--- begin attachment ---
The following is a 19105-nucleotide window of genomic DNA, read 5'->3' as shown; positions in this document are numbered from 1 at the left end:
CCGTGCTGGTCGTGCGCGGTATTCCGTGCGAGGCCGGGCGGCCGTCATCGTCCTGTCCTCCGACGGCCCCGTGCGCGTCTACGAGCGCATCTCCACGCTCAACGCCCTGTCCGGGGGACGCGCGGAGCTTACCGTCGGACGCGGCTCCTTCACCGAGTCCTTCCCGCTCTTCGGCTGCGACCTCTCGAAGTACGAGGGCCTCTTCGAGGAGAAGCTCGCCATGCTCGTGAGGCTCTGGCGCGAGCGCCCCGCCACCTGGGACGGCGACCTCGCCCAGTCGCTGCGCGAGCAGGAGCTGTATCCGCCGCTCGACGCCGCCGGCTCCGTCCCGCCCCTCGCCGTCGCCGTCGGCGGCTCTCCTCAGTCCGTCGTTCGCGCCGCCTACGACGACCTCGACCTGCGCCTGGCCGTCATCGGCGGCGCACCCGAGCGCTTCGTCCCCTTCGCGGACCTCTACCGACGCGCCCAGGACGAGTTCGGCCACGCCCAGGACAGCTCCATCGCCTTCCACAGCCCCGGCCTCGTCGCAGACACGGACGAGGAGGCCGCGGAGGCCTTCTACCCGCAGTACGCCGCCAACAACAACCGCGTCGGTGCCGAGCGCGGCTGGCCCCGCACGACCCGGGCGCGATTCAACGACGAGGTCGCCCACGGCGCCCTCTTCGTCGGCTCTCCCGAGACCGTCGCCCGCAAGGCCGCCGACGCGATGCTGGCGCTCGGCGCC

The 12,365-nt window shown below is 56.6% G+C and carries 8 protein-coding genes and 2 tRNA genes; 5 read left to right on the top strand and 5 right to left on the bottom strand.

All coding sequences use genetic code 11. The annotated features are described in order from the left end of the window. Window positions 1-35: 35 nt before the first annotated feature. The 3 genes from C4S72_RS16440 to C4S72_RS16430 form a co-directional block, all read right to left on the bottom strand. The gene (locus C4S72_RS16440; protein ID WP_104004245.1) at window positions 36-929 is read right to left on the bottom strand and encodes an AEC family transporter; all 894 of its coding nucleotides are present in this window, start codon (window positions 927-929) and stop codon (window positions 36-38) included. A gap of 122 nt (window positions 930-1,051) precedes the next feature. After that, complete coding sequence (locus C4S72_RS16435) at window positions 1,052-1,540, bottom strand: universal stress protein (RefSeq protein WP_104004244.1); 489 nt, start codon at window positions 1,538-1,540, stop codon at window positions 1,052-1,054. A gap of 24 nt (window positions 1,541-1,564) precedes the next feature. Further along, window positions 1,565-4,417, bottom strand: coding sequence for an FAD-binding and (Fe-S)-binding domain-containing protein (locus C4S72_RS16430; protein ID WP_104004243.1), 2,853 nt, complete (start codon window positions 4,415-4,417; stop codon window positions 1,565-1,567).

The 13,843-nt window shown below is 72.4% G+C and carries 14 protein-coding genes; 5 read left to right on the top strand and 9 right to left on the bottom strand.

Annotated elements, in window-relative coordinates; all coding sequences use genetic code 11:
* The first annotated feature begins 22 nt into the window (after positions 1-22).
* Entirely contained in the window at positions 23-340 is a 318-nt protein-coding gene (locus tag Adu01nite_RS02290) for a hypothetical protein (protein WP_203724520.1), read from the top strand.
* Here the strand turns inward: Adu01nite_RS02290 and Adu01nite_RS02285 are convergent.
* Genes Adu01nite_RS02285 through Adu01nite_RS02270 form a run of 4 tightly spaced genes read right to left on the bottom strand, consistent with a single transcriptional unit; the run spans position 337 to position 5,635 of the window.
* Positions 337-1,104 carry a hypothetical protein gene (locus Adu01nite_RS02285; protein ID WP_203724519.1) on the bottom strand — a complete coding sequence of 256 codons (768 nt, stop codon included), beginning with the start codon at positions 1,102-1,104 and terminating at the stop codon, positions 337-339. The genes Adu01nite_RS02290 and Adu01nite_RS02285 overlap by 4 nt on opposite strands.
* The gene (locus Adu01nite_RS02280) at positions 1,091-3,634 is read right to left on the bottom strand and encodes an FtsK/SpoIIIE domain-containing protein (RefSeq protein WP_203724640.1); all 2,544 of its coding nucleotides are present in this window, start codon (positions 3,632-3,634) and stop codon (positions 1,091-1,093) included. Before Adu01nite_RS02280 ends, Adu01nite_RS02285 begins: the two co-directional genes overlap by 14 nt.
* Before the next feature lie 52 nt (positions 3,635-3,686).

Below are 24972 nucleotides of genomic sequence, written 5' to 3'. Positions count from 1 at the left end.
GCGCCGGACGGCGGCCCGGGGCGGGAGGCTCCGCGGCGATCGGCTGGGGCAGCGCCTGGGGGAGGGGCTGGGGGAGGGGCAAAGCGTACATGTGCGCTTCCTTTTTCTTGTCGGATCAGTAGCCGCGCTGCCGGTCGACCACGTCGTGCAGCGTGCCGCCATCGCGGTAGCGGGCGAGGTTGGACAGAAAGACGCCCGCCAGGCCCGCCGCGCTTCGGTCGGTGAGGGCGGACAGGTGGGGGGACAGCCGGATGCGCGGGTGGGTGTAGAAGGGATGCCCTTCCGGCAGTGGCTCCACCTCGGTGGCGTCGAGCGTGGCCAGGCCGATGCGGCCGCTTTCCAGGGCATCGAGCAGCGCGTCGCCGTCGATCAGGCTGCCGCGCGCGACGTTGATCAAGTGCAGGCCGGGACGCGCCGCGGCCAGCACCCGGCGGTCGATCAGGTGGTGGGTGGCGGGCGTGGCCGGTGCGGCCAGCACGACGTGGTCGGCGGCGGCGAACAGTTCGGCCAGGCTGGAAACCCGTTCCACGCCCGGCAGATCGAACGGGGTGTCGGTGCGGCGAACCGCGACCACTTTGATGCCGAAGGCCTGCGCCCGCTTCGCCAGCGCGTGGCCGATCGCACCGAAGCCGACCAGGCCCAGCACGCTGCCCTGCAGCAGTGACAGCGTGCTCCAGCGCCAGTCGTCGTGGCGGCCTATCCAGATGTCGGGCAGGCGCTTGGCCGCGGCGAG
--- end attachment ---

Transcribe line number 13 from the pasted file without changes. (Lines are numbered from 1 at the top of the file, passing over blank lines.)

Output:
* Before the next feature lie 52 nt (positions 3,635-3,686).